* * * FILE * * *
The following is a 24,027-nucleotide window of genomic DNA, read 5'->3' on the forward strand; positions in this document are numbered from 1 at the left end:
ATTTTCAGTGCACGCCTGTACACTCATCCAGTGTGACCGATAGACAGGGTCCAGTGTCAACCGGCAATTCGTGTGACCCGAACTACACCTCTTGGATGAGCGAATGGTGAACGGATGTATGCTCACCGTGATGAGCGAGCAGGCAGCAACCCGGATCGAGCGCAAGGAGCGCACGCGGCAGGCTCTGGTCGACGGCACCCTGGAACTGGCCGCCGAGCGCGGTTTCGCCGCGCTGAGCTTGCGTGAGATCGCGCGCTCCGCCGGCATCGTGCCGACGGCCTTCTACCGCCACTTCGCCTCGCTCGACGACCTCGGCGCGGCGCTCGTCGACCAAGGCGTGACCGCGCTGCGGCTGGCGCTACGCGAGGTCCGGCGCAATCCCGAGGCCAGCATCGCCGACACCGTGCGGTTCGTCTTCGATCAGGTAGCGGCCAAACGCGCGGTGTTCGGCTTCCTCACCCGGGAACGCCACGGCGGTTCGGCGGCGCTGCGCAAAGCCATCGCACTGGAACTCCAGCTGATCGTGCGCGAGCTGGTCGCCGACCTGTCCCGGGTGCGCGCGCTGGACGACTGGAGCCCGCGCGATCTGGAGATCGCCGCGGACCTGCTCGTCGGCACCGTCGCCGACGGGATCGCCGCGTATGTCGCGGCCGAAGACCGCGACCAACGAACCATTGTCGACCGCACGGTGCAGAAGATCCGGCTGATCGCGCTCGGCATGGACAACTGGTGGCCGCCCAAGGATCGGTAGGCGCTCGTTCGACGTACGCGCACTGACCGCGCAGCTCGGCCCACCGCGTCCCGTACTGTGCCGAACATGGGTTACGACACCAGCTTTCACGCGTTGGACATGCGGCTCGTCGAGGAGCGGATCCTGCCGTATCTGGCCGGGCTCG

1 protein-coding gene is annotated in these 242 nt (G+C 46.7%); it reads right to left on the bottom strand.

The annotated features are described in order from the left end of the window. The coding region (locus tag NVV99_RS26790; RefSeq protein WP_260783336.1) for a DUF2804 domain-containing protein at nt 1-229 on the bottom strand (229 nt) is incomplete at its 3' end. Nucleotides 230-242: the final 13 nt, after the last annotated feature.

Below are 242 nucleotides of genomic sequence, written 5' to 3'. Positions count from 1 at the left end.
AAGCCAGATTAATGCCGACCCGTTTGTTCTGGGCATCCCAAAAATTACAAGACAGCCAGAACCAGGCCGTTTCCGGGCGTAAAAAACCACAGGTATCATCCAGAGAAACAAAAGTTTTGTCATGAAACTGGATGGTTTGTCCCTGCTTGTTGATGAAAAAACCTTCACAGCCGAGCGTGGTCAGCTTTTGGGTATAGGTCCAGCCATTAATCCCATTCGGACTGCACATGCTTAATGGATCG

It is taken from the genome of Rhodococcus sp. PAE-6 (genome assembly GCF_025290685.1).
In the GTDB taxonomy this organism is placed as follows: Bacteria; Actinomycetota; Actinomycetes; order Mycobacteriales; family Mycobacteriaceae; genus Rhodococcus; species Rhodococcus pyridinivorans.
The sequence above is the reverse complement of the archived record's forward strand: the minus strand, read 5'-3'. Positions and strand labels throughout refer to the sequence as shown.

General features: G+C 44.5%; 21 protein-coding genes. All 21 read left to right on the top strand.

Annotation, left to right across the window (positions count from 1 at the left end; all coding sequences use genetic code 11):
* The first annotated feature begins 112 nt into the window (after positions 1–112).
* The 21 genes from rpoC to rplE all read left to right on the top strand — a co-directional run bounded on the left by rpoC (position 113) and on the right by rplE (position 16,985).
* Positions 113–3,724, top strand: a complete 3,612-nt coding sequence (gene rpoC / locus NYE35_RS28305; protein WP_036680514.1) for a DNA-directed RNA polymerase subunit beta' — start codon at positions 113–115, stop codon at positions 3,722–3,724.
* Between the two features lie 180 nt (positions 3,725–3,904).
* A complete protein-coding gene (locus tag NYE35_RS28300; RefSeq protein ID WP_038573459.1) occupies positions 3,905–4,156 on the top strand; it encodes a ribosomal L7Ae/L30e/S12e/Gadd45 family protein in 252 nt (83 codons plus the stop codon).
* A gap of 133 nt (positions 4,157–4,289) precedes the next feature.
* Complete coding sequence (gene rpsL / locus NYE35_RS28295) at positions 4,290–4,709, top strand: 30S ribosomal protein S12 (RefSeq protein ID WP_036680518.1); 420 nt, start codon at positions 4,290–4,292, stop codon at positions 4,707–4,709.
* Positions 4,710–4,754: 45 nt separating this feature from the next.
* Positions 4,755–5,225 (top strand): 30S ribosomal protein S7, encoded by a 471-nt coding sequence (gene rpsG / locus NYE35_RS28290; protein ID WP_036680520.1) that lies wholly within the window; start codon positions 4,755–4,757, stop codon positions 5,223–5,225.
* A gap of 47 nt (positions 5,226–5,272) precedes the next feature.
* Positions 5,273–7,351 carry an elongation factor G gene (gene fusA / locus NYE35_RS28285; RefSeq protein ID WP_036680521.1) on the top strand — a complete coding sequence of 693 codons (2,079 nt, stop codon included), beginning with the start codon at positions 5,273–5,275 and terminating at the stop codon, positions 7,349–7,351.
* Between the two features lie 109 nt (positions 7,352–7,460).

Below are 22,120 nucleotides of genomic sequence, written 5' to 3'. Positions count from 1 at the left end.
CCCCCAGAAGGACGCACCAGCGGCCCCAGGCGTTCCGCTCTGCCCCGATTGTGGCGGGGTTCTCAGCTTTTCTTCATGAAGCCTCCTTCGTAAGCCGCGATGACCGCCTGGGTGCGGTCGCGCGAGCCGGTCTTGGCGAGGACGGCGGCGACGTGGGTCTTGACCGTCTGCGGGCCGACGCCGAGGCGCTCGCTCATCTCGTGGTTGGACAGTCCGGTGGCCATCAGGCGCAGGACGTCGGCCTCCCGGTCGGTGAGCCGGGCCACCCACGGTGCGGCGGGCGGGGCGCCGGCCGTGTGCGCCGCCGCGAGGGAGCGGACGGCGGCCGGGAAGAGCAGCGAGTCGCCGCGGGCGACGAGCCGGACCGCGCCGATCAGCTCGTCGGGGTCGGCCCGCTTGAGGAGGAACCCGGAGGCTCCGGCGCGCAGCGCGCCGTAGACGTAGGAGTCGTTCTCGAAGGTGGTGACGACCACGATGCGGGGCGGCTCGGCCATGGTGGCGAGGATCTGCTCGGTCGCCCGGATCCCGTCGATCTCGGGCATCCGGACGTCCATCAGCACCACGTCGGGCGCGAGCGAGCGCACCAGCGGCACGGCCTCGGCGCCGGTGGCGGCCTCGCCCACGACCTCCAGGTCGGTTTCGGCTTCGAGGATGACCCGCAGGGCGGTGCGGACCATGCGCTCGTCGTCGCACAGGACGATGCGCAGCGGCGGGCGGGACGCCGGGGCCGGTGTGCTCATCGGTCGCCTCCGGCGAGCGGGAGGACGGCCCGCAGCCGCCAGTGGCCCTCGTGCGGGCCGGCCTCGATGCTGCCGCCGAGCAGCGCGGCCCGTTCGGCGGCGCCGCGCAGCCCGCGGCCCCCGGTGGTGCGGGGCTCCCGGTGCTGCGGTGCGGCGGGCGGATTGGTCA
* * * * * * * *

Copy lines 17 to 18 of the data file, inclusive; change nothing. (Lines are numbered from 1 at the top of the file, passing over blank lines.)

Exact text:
* A gap of 133 nt (positions 4,157–4,289) precedes the next feature.
* Complete coding sequence (gene rpsL / locus NYE35_RS28295) at positions 4,290–4,709, top strand: 30S ribosomal protein S12 (RefSeq protein ID WP_036680518.1); 420 nt, start codon at positions 4,290–4,292, stop codon at positions 4,707–4,709.